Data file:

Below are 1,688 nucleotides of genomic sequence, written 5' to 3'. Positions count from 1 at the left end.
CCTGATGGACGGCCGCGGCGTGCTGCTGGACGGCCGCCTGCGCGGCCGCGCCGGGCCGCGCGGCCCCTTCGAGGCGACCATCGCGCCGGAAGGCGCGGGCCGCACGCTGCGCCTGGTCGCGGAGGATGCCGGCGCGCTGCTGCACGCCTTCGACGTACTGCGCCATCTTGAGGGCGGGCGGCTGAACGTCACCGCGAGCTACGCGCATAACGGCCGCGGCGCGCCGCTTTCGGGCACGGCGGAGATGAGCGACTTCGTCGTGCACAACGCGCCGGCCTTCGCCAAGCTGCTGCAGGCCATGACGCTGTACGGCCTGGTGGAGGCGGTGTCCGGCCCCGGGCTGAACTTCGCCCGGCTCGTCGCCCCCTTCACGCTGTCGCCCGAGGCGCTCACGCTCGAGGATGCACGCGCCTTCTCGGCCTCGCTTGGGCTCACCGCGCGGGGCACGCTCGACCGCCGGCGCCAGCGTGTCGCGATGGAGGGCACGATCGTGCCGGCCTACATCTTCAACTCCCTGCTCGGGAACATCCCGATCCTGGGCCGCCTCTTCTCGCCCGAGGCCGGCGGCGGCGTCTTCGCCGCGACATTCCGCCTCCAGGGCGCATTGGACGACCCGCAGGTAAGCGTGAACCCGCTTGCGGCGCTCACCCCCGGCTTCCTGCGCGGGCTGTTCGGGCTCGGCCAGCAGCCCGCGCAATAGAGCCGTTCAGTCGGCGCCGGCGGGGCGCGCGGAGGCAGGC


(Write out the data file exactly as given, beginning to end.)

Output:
Below are 1,688 nucleotides of genomic sequence, written 5' to 3'. Positions count from 1 at the left end.
CCTGATGGACGGCCGCGGCGTGCTGCTGGACGGCCGCCTGCGCGGCCGCGCCGGGCCGCGCGGCCCCTTCGAGGCGACCATCGCGCCGGAAGGCGCGGGCCGCACGCTGCGCCTGGTCGCGGAGGATGCCGGCGCGCTGCTGCACGCCTTCGACGTACTGCGCCATCTTGAGGGCGGGCGGCTGAACGTCACCGCGAGCTACGCGCATAACGGCCGCGGCGCGCCGCTTTCGGGCACGGCGGAGATGAGCGACTTCGTCGTGCACAACGCGCCGGCCTTCGCCAAGCTGCTGCAGGCCATGACGCTGTACGGCCTGGTGGAGGCGGTGTCCGGCCCCGGGCTGAACTTCGCCCGGCTCGTCGCCCCCTTCACGCTGTCGCCCGAGGCGCTCACGCTCGAGGATGCACGCGCCTTCTCGGCCTCGCTTGGGCTCACCGCGCGGGGCACGCTCGACCGCCGGCGCCAGCGTGTCGCGATGGAGGGCACGATCGTGCCGGCCTACATCTTCAACTCCCTGCTCGGGAACATCCCGATCCTGGGCCGCCTCTTCTCGCCCGAGGCCGGCGGCGGCGTCTTCGCCGCGACATTCCGCCTCCAGGGCGCATTGGACGACCCGCAGGTAAGCGTGAACCCGCTTGCGGCGCTCACCCCCGGCTTCCTGCGCGGGCTGTTCGGGCTCGGCCAGCAGCCCGCGCAATAGAGCCGTTCAGTCGGCGCCGGCGGGGCGCGCGGAGGCAGGC